The origin of inspiration is from the Latin inspirare, which means to breathe or blow into. Over time, it has come to mean to influence, move, or to guide.
People find inspiration in the most unlikely places. Take Archimedes for example – a Greek mathematician and physicist – who discovered the law of hydrostatics, simply by stepping into a bath and displacing the water. Or Georges de Mestral, a Swiss engineer who went for a walk in the woods with his dog and wondered if the burrs that clung to his trousers — and his dog — could be turned into something useful. Two strips of fabric, one with thousands of tiny hooks and the other with thousands of tiny loops was patented in 1955. Velcro. Inspiration came quite by chance in a sushi bar when the underside of an octopus’ leg gave rise to idea that a suction cup might work well on the sole of a runner’s shoe. All Nike fans will know that the rest is history…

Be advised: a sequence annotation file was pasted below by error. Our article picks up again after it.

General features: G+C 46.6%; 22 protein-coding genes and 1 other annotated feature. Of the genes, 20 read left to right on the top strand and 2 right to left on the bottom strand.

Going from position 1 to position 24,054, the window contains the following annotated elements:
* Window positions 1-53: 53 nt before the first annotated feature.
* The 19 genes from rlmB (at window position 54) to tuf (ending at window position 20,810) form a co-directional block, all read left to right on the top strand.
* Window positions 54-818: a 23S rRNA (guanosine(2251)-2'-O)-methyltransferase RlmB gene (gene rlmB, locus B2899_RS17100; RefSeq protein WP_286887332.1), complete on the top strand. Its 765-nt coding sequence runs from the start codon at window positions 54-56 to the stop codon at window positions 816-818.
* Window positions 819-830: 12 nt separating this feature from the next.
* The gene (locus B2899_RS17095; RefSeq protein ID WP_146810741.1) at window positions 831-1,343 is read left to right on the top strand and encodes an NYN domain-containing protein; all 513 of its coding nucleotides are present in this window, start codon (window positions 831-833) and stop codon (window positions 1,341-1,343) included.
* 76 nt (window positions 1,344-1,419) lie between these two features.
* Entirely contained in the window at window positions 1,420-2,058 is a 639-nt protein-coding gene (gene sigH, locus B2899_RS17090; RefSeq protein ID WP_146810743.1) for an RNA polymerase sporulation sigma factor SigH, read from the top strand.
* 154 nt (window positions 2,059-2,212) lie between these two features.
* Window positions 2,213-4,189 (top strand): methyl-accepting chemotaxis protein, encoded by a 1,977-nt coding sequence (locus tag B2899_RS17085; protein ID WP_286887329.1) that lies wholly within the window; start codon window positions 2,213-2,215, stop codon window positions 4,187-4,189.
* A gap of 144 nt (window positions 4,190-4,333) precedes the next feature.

In business, we often come across a mental block when we just can’t find a solution to a problem. Our brains seem to freeze, we lose sleep and we begin to panic. When that happens, we have to shut our brains off from outside influences, train ourselves to think upside down and as French post-Impressionist artist Paul Gaugin once said, “I shut my eyes in order to see.” This is when we often need to find a little bit of inspiration the most.
The most inspirational business leaders are able to think differently. They are patient and they don’t expect things to happen overnight. Above all, they can dream, play and innovate. In so doing, they spur others on to be the best version of themselves, to reach new heights by believing that everyone can uncover the unexpected, both in themselves and in others.
Who is your inspiration?